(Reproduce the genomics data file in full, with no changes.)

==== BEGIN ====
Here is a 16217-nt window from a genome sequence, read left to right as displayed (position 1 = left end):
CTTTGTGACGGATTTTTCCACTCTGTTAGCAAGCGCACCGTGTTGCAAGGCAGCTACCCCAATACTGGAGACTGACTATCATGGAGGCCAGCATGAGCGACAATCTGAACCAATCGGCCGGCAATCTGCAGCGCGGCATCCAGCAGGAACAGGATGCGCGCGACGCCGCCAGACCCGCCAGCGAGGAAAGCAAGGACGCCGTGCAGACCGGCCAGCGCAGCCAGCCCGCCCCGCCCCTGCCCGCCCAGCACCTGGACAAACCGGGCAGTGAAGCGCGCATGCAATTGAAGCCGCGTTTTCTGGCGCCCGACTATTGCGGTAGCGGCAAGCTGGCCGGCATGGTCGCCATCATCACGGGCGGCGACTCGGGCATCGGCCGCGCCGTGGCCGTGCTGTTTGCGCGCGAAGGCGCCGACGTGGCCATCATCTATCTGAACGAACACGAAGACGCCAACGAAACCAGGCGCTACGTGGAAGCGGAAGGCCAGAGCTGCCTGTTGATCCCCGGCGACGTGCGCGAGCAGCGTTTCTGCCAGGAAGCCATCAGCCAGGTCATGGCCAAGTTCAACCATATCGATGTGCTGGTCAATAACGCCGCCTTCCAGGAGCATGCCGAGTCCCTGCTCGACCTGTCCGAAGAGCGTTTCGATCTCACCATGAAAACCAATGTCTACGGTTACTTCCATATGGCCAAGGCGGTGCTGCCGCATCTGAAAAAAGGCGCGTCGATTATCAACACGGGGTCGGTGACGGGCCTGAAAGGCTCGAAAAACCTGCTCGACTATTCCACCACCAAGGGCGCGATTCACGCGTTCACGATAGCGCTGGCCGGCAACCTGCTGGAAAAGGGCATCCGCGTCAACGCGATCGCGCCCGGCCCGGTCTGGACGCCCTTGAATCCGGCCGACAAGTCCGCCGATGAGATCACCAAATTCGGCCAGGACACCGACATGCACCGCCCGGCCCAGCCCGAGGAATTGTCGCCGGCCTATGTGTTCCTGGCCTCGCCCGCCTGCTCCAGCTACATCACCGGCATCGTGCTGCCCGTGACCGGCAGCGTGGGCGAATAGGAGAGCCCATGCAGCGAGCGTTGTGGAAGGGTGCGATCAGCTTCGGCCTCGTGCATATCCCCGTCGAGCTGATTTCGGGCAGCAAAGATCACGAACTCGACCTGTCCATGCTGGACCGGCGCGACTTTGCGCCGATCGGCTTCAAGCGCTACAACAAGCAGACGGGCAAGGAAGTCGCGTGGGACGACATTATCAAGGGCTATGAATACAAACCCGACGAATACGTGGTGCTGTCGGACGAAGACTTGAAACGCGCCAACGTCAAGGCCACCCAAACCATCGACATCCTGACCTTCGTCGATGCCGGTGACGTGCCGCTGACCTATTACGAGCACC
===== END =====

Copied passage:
Here is a 16217-nt window from a genome sequence, read left to right as displayed (position 1 = left end):
CTTTGTGACGGATTTTTCCACTCTGTTAGCAAGCGCACCGTGTTGCAAGGCAGCTACCCCAATACTGGAGACTGACTATCATGGAGGCCAGCATGAGCGACAATCTGAACCAATCGGCCGGCAATCTGCAGCGCGGCATCCAGCAGGAACAGGATGCGCGCGACGCCGCCAGACCCGCCAGCGAGGAAAGCAAGGACGCCGTGCAGACCGGCCAGCGCAGCCAGCCCGCCCCGCCCCTGCCCGCCCAGCACCTGGACAAACCGGGCAGTGAAGCGCGCATGCAATTGAAGCCGCGTTTTCTGGCGCCCGACTATTGCGGTAGCGGCAAGCTGGCCGGCATGGTCGCCATCATCACGGGCGGCGACTCGGGCATCGGCCGCGCCGTGGCCGTGCTGTTTGCGCGCGAAGGCGCCGACGTGGCCATCATCTATCTGAACGAACACGAAGACGCCAACGAAACCAGGCGCTACGTGGAAGCGGAAGGCCAGAGCTGCCTGTTGATCCCCGGCGACGTGCGCGAGCAGCGTTTCTGCCAGGAAGCCATCAGCCAGGTCATGGCCAAGTTCAACCATATCGATGTGCTGGTCAATAACGCCGCCTTCCAGGAGCATGCCGAGTCCCTGCTCGACCTGTCCGAAGAGCGTTTCGATCTCACCATGAAAACCAATGTCTACGGTTACTTCCATATGGCCAAGGCGGTGCTGCCGCATCTGAAAAAAGGCGCGTCGATTATCAACACGGGGTCGGTGACGGGCCTGAAAGGCTCGAAAAACCTGCTCGACTATTCCACCACCAAGGGCGCGATTCACGCGTTCACGATAGCGCTGGCCGGCAACCTGCTGGAAAAGGGCATCCGCGTCAACGCGATCGCGCCCGGCCCGGTCTGGACGCCCTTGAATCCGGCCGACAAGTCCGCCGATGAGATCACCAAATTCGGCCAGGACACCGACATGCACCGCCCGGCCCAGCCCGAGGAATTGTCGCCGGCCTATGTGTTCCTGGCCTCGCCCGCCTGCTCCAGCTACATCACCGGCATCGTGCTGCCCGTGACCGGCAGCGTGGGCGAATAGGAGAGCCCATGCAGCGAGCGTTGTGGAAGGGTGCGATCAGCTTCGGCCTCGTGCATATCCCCGTCGAGCTGATTTCGGGCAGCAAAGATCACGAACTCGACCTGTCCATGCTGGACCGGCGCGACTTTGCGCCGATCGGCTTCAAGCGCTACAACAAGCAGACGGGCAAGGAAGTCGCGTGGGACGACATTATCAAGGGCTATGAATACAAACCCGACGAATACGTGGTGCTGTCGGACGAAGACTTGAAACGCGCCAACGTCAAGGCCACCCAAACCATCGACATCCTGACCTTCGTCGATGCCGGTGACGTGCCGCTGACCTATTACGAGCACC